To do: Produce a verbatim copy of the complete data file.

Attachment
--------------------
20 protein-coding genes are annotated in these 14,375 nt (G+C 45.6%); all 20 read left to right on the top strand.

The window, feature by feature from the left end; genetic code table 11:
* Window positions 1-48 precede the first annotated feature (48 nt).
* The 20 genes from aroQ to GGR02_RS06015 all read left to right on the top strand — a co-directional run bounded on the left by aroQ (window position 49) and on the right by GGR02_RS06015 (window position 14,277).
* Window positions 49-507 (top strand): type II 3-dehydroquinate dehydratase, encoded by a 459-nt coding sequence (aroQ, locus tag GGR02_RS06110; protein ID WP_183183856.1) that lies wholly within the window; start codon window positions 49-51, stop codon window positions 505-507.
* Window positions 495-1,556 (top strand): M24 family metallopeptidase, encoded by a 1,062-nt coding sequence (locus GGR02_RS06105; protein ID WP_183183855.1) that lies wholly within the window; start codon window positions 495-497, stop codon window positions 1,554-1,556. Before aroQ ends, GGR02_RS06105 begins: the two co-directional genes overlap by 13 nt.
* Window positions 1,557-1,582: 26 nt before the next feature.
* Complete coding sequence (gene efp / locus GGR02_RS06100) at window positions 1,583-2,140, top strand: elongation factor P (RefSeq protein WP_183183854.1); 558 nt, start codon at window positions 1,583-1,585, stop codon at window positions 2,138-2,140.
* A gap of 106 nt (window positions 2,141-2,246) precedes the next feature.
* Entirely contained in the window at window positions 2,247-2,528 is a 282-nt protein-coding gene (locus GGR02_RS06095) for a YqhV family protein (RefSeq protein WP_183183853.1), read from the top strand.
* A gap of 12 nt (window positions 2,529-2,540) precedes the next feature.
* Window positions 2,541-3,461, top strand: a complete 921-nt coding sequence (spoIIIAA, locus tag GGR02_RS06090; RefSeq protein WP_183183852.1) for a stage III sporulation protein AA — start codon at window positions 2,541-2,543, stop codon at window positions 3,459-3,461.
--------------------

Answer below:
20 protein-coding genes are annotated in these 14,375 nt (G+C 45.6%); all 20 read left to right on the top strand.

The window, feature by feature from the left end; genetic code table 11:
* Window positions 1-48 precede the first annotated feature (48 nt).
* The 20 genes from aroQ to GGR02_RS06015 all read left to right on the top strand — a co-directional run bounded on the left by aroQ (window position 49) and on the right by GGR02_RS06015 (window position 14,277).
* Window positions 49-507 (top strand): type II 3-dehydroquinate dehydratase, encoded by a 459-nt coding sequence (aroQ, locus tag GGR02_RS06110; protein ID WP_183183856.1) that lies wholly within the window; start codon window positions 49-51, stop codon window positions 505-507.
* Window positions 495-1,556 (top strand): M24 family metallopeptidase, encoded by a 1,062-nt coding sequence (locus GGR02_RS06105; protein ID WP_183183855.1) that lies wholly within the window; start codon window positions 495-497, stop codon window positions 1,554-1,556. Before aroQ ends, GGR02_RS06105 begins: the two co-directional genes overlap by 13 nt.
* Window positions 1,557-1,582: 26 nt before the next feature.
* Complete coding sequence (gene efp / locus GGR02_RS06100) at window positions 1,583-2,140, top strand: elongation factor P (RefSeq protein WP_183183854.1); 558 nt, start codon at window positions 1,583-1,585, stop codon at window positions 2,138-2,140.
* A gap of 106 nt (window positions 2,141-2,246) precedes the next feature.
* Entirely contained in the window at window positions 2,247-2,528 is a 282-nt protein-coding gene (locus GGR02_RS06095) for a YqhV family protein (RefSeq protein WP_183183853.1), read from the top strand.
* A gap of 12 nt (window positions 2,529-2,540) precedes the next feature.
* Window positions 2,541-3,461, top strand: a complete 921-nt coding sequence (spoIIIAA, locus tag GGR02_RS06090; RefSeq protein WP_183183852.1) for a stage III sporulation protein AA — start codon at window positions 2,541-2,543, stop codon at window positions 3,459-3,461.